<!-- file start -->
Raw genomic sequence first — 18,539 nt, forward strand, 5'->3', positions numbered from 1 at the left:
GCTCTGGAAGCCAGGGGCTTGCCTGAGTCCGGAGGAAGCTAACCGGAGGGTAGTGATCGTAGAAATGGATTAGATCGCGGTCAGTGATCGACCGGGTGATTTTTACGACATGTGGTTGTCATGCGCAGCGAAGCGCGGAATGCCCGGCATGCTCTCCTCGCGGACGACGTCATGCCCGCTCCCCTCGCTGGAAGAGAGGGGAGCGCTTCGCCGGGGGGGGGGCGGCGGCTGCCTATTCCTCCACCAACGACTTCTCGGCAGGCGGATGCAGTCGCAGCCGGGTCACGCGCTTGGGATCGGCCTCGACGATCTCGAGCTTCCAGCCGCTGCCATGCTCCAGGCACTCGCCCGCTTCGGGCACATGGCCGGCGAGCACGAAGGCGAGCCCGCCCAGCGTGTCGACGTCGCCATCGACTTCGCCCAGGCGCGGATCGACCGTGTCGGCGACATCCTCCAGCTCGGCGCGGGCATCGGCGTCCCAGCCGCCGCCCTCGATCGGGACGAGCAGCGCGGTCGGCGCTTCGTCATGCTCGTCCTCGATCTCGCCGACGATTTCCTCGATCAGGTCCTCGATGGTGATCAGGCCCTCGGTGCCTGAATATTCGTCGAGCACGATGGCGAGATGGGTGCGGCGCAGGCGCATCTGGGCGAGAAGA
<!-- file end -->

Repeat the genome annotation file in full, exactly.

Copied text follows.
Raw genomic sequence first — 18,539 nt, forward strand, 5'->3', positions numbered from 1 at the left:
GCTCTGGAAGCCAGGGGCTTGCCTGAGTCCGGAGGAAGCTAACCGGAGGGTAGTGATCGTAGAAATGGATTAGATCGCGGTCAGTGATCGACCGGGTGATTTTTACGACATGTGGTTGTCATGCGCAGCGAAGCGCGGAATGCCCGGCATGCTCTCCTCGCGGACGACGTCATGCCCGCTCCCCTCGCTGGAAGAGAGGGGAGCGCTTCGCCGGGGGGGGGGCGGCGGCTGCCTATTCCTCCACCAACGACTTCTCGGCAGGCGGATGCAGTCGCAGCCGGGTCACGCGCTTGGGATCGGCCTCGACGATCTCGAGCTTCCAGCCGCTGCCATGCTCCAGGCACTCGCCCGCTTCGGGCACATGGCCGGCGAGCACGAAGGCGAGCCCGCCCAGCGTGTCGACGTCGCCATCGACTTCGCCCAGGCGCGGATCGACCGTGTCGGCGACATCCTCCAGCTCGGCGCGGGCATCGGCGTCCCAGCCGCCGCCCTCGATCGGGACGAGCAGCGCGGTCGGCGCTTCGTCATGCTCGTCCTCGATCTCGCCGACGATTTCCTCGATCAGGTCCTCGATGGTGATCAGGCCCTCGGTGCCTGAATATTCGTCGAGCACGATGGCGAGATGGGTGCGGCGCAGGCGCATCTGGGCGAGAAGA